23. I’ve only been to two big concerts in my life.

24. I’m ever-so-slightly claustrophobic, but my big fear is to be stranded in the middle of the ocean. Or, God forbid, trapped under the ocean.


25. I’ve got the neediest little ego and am still secretly thrilled whenever someone, anyone makes mention of something I’ve written.

Follow me on Twitter … @evesunmelissa.

The Empire (State) Strikes Back

Wednesday, January 5th, 2011
Melissa Stagnaro

Did I imagine that? Or did New York’s new governor actually work references to a popular board game and Star Wars into his first State of the State address?

I’m not going to lie. After watching the live internet feed of the address, I’ve got that same trippy feeling right now as I did after watching The Doors movie for the first time. Not that it was a bad speech by any means. Just a definite departure from the norm.

And I guess that was the whole point. Andrew Cuomo made it pretty clear his goal is to give a major overhaul Albany as it’s never been overhauled before.

As any good 12 step program will tell you, the first step is admitting you have a problem. And that’s just what Cuomo did at the beginning of his address, outlining the dismal state of affairs in this once great state. Which he illustrated in a series of colorful Powerpoint slides.

It’s grim all right. Cuomo said unemployment is at a 26-year high. Taxes are driving businesses and residents out. New York spends more on education than any other state, but ranks 34th in terms of achievement. $1.6 billion is spent on economic development, but we’re 50th in terms of results. What are we first in? The amount we spend on Medicaid. He even went so far as to admit Upstate is in an economic crisis – with growth substantially lower than the national average.

“We need radical reform,” he said, not “rhetorical solutions.” And it won’t be easily. In fact, Cuomo said returning the Empire State to its former glory will require a “fundamental re-alignment.” He’s talking sweeping reforms to everything from education and economic development to Medicaid, plus reducing spending and reduce the overall size of the state government itself by some 20 percent.

He also wants to do something about taxes, and spread the word that New York is “open for business.”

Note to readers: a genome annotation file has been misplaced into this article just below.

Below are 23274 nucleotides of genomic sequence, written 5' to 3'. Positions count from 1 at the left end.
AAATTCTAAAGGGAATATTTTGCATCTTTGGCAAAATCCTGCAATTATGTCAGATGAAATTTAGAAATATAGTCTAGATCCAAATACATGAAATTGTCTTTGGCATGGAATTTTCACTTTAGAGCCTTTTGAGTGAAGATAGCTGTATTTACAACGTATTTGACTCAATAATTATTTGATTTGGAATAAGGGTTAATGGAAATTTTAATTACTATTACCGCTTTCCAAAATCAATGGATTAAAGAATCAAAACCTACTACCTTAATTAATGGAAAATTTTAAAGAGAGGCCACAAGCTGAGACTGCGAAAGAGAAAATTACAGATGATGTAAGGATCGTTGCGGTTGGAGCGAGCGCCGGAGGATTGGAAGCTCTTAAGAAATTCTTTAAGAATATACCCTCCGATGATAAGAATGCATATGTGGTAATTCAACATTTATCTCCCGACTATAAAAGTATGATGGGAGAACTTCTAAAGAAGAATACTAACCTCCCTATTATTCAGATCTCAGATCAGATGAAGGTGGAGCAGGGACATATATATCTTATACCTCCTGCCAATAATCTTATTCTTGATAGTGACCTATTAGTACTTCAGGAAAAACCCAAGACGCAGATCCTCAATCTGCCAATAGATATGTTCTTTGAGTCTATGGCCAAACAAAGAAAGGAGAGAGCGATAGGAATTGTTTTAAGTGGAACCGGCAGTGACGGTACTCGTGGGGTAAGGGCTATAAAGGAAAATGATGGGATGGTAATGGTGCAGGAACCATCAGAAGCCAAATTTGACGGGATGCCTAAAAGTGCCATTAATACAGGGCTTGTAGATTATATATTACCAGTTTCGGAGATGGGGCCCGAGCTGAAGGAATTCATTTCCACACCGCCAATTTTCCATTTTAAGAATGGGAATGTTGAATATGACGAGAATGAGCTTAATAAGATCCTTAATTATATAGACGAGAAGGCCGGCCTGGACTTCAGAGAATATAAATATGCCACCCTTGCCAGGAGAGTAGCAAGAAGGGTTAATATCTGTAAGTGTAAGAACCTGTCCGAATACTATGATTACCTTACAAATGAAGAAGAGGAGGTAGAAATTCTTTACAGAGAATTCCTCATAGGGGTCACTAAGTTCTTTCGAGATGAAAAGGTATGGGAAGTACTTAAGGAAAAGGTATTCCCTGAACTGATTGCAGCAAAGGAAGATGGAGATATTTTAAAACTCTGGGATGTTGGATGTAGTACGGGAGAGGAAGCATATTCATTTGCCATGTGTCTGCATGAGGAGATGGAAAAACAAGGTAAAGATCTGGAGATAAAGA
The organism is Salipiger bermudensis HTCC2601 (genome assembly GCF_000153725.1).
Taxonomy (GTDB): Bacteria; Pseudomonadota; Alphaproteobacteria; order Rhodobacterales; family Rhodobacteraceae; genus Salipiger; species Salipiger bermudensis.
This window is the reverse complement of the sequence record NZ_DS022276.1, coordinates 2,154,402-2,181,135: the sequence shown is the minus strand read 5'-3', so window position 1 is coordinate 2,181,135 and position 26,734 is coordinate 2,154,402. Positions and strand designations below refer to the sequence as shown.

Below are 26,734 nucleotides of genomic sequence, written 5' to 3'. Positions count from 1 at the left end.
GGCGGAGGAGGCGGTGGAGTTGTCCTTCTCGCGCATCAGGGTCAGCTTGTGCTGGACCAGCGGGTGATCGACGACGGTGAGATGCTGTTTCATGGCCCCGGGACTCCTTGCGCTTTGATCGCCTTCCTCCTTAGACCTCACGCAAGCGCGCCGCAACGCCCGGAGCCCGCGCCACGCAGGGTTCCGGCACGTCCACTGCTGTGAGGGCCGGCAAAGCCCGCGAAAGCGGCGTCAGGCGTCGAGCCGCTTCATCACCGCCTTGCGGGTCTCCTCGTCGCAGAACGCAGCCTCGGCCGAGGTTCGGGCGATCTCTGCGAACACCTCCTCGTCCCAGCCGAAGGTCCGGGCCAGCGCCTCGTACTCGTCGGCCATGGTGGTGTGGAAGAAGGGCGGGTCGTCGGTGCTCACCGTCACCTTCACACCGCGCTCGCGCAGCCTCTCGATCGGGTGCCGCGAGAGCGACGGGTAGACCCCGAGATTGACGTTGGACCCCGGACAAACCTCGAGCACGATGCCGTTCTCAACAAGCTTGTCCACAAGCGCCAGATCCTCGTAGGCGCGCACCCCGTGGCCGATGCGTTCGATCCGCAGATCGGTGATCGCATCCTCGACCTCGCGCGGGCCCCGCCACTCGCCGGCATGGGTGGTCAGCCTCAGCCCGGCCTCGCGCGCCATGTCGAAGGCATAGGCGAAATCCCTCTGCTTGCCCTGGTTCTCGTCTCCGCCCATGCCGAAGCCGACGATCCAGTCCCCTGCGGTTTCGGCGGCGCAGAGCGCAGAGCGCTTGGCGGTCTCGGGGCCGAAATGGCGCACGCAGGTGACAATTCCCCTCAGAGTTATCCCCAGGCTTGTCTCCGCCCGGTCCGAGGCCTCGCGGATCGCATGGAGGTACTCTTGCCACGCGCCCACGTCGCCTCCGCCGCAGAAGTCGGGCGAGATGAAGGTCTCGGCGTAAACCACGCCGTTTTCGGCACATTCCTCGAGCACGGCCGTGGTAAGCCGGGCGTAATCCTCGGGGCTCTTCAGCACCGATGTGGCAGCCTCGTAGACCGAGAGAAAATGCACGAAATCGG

“New York has no future as the ‘tax capital of America,” he explained.

Cuomo also talked about the budget process, comparing it to ships passing in the night. And not in the poetic way Longfellow, who he cribbed the line from, probably intended. No, this point in the Powerpoint had a decidedly “Battleship” feel. Especially when a plane he identified as special interest groups started firing on the ships in question. Prompting him to utter a line I hadn’t heard since the last family game night, and never, ever thought I’d hear from the lips of our state’s top leader.

That’s right: “You sunk my battleship.” Or maybe it was “budget ship,” I can’t really be sure. Because I was in too much of a state of shock.

I came to just in time to hear him say that today was one which would go down in history as the day the Empire State started striking back.

In case anyone missed the Star Wars reference, the corresponding Powerpoint slide depicted a mock New York license plate reading, of course, Empire State Strikes Back.

Yeah. I’m just going to process that for awhile.

Follow me on Twitter … @evesunmelissa.

The (almost) top stories of 2010

Friday, December 31st, 2010
Melissa Stagnaro

Mid-way through my third year at The Evening Sun, I can say with some certainty that I’m familiar with the year-end routine. That’s why, when Jeff called a meeting to discuss our Year in Review stories, I was ready. Which basically means I’d killed a couple of hours the previous day sifting through all the stories I wrote in 2010.

It was no small task, considering they numbered over 400. And that’s not counting the 80 or so blogs I posted and roughly 50 columns I penned in the last 12 months. Think the ES is getting their money’s worth out of me?

I was pretty impressed with myself for narrowing it down to 10. But, of course, I’m not the only one writing for Chenango County’s hometown daily. Each of my fellow reporters went into that planning meeting with their own lists as well. As you can imagine, it took awhile for us to hash it all out.